Rabies clinics scheduled in county

Published 9:45 am Wednesday, April 20, 2016

Metro Services The Carter County Health Department will be hosting rabies vaccination clinics in the county.

Metro Services
The Carter County Health Department will be hosting rabies vaccination clinics in the county.

The Carter County Health Department is partnering with local animal clinics to offer low-cost rabies vaccinations for dogs and cats during the month of May. Vaccinations will be provided at the following locations and times: May 7 at Pinecrest Veterinary Clinic parking lot from 12 noon to 2:30 p.m.; Cloudland Elementary from 12:30 p.m. to 1:30 p.m.; Hunter Elementary and Elizabethton Veterinary Clinic from 1 p.m. to 3 p.m., and Hampton Elementary from 4 p.m. to 5 p.m.; May 21 at Elizabethton High School from 1 p.m. to 2 p.m.; and May 28 at Elizabethton High School from 1 p.m. to 3 p.m. The cost of a one-year vaccination is $10 for each dog and $10 for each cat. Tennessee law requires rabies vaccination for dogs and cats.
“Rabies is a threat to both pets and people in Tennessee, so it’s important all pet owners keep their dogs and cats up to date on rabies vaccinations,” said Terry Goins, Regional Environmental Supervisor. “Rabies vaccinations protect us as well as our pets. Pets are more likely than people to come into contact with wild animals that may have rabies and could then spread the virus to people.”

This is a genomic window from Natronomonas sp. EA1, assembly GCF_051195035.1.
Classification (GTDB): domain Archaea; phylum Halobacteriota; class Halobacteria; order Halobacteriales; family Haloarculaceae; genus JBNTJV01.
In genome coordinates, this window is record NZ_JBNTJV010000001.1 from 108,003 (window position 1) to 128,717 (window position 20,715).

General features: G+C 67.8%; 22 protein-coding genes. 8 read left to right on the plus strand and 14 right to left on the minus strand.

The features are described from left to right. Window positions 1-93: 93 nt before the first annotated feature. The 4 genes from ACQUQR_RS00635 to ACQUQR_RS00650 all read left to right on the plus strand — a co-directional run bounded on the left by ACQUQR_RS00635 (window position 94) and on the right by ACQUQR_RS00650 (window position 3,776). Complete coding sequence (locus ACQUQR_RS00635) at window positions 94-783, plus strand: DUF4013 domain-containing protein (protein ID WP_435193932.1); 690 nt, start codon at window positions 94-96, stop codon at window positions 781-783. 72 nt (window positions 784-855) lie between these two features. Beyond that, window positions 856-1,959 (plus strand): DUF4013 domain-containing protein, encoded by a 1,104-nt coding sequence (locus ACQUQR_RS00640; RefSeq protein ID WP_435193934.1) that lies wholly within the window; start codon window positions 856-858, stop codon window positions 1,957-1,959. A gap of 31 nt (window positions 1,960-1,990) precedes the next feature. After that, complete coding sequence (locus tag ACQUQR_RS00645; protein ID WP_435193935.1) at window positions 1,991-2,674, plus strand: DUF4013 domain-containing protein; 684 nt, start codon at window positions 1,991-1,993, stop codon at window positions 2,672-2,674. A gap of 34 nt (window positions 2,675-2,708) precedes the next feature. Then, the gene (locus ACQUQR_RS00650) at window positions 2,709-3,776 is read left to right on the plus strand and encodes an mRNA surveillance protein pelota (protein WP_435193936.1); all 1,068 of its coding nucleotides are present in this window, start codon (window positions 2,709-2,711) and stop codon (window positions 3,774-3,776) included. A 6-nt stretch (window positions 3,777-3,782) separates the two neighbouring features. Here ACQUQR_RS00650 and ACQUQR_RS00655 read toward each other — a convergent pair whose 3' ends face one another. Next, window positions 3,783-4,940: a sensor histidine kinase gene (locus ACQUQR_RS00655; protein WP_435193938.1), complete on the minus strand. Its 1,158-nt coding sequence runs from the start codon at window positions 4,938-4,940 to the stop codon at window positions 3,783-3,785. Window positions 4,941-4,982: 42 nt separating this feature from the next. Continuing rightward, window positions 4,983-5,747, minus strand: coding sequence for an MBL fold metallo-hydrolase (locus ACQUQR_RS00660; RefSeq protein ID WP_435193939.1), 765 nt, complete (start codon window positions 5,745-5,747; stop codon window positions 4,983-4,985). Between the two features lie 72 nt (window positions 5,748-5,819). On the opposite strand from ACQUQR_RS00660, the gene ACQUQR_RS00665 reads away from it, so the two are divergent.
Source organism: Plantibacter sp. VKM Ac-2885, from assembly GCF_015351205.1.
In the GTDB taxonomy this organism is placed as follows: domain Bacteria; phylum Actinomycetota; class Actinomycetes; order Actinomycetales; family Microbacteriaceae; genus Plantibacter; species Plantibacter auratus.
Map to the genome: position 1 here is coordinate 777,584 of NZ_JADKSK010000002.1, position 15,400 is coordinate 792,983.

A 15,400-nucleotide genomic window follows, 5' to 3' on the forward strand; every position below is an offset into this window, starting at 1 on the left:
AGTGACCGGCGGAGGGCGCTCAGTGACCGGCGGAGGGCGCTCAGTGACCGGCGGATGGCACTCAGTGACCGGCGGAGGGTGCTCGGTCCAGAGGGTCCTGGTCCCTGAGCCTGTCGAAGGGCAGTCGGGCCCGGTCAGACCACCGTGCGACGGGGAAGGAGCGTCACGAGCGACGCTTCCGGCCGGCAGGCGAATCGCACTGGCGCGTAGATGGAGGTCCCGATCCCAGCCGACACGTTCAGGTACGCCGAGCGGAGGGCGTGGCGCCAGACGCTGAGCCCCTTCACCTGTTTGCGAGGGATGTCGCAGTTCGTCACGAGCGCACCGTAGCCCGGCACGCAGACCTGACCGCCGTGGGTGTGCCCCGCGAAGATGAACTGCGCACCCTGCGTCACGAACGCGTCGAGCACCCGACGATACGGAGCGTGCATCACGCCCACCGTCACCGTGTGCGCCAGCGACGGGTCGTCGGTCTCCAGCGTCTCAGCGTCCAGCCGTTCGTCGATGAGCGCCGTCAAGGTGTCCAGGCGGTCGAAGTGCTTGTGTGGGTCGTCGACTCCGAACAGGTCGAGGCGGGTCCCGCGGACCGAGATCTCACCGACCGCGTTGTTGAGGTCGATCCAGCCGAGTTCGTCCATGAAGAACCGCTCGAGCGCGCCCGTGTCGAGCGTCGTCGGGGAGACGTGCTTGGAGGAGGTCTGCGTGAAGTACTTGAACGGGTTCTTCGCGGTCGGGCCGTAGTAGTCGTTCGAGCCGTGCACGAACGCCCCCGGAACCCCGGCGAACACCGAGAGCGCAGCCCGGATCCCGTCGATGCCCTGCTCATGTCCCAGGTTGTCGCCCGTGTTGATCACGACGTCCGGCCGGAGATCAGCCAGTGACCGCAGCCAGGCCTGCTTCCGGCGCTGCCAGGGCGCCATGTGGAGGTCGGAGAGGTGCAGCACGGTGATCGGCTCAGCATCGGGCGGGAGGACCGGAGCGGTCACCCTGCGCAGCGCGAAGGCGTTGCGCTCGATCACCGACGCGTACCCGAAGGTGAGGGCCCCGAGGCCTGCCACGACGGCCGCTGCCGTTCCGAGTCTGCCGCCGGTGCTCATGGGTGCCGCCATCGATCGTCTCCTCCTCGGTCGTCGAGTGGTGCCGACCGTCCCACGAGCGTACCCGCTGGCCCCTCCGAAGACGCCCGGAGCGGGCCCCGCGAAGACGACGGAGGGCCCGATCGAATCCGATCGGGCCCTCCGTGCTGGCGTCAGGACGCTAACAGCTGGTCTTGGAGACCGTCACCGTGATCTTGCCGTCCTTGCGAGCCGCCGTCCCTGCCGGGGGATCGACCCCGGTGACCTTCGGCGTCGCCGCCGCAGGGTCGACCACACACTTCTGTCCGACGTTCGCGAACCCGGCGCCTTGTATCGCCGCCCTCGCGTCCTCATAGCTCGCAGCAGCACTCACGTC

Most cases of rabies reported in Tennessee occur in wild animals. In 2015 there were 33 cases of rabies reported across the State, with 24 of those cases among skunks. Vaccination programs are a major factor in preventing rabies in humans. The last human case of rabies occurred in 2002 when contact with a bat occurred but was not reported.
Rabies is transmitted in saliva through the bite of an infected mammal. Rabid animals are not always aggressive. Wildlife may carry the rabies virus without showing any recognizable signs of infection. Any animals that are acting strangely, such as nocturnal animals seen out in the daytime, must be regarded as sick and potentially rabid. If a wild or domestic animal seems sick or acts strangely, report it to your local animal control representative.
People can be exposed to rabies when attempting to help, feed, or handle wild animals, so it’s important to avoid touching any wild animal, especially common carriers such as bats, skunks, raccoons and foxes. If you are bitten or come into contact with the saliva of an animal that may be sick or rabid, contact your health care provider.
For more information about the rabies vaccinations clinics, call the Carter County Health Department at 423-543-2521.

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